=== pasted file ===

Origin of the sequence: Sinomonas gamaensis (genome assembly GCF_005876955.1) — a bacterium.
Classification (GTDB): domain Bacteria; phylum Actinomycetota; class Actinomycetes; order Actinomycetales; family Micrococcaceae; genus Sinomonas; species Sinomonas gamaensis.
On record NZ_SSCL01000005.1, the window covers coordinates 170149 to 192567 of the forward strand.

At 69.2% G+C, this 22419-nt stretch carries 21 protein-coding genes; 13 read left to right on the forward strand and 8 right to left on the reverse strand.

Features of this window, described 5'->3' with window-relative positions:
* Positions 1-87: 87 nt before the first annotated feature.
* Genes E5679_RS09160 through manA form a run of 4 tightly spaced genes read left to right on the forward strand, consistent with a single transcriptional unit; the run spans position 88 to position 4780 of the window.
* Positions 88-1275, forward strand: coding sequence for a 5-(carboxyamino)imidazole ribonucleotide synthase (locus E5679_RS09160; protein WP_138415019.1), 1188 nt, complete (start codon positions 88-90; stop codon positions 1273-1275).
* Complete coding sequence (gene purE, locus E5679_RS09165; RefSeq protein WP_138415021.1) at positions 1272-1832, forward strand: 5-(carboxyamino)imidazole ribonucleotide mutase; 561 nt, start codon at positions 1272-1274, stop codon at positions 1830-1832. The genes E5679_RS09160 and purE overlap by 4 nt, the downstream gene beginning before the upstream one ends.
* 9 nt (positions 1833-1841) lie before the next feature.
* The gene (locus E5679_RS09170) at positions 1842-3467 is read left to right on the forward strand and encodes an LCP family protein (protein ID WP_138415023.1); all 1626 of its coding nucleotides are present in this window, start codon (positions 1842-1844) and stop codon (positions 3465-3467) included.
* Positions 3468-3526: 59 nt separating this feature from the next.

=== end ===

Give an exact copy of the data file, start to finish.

Origin of the sequence: Sinomonas gamaensis (genome assembly GCF_005876955.1) — a bacterium.
Classification (GTDB): domain Bacteria; phylum Actinomycetota; class Actinomycetes; order Actinomycetales; family Micrococcaceae; genus Sinomonas; species Sinomonas gamaensis.
On record NZ_SSCL01000005.1, the window covers coordinates 170149 to 192567 of the forward strand.

At 69.2% G+C, this 22419-nt stretch carries 21 protein-coding genes; 13 read left to right on the forward strand and 8 right to left on the reverse strand.

Features of this window, described 5'->3' with window-relative positions:
* Positions 1-87: 87 nt before the first annotated feature.
* Genes E5679_RS09160 through manA form a run of 4 tightly spaced genes read left to right on the forward strand, consistent with a single transcriptional unit; the run spans position 88 to position 4780 of the window.
* Positions 88-1275, forward strand: coding sequence for a 5-(carboxyamino)imidazole ribonucleotide synthase (locus E5679_RS09160; protein WP_138415019.1), 1188 nt, complete (start codon positions 88-90; stop codon positions 1273-1275).
* Complete coding sequence (gene purE, locus E5679_RS09165; RefSeq protein WP_138415021.1) at positions 1272-1832, forward strand: 5-(carboxyamino)imidazole ribonucleotide mutase; 561 nt, start codon at positions 1272-1274, stop codon at positions 1830-1832. The genes E5679_RS09160 and purE overlap by 4 nt, the downstream gene beginning before the upstream one ends.
* 9 nt (positions 1833-1841) lie before the next feature.
* The gene (locus E5679_RS09170) at positions 1842-3467 is read left to right on the forward strand and encodes an LCP family protein (protein ID WP_138415023.1); all 1626 of its coding nucleotides are present in this window, start codon (positions 1842-1844) and stop codon (positions 3465-3467) included.
* Positions 3468-3526: 59 nt separating this feature from the next.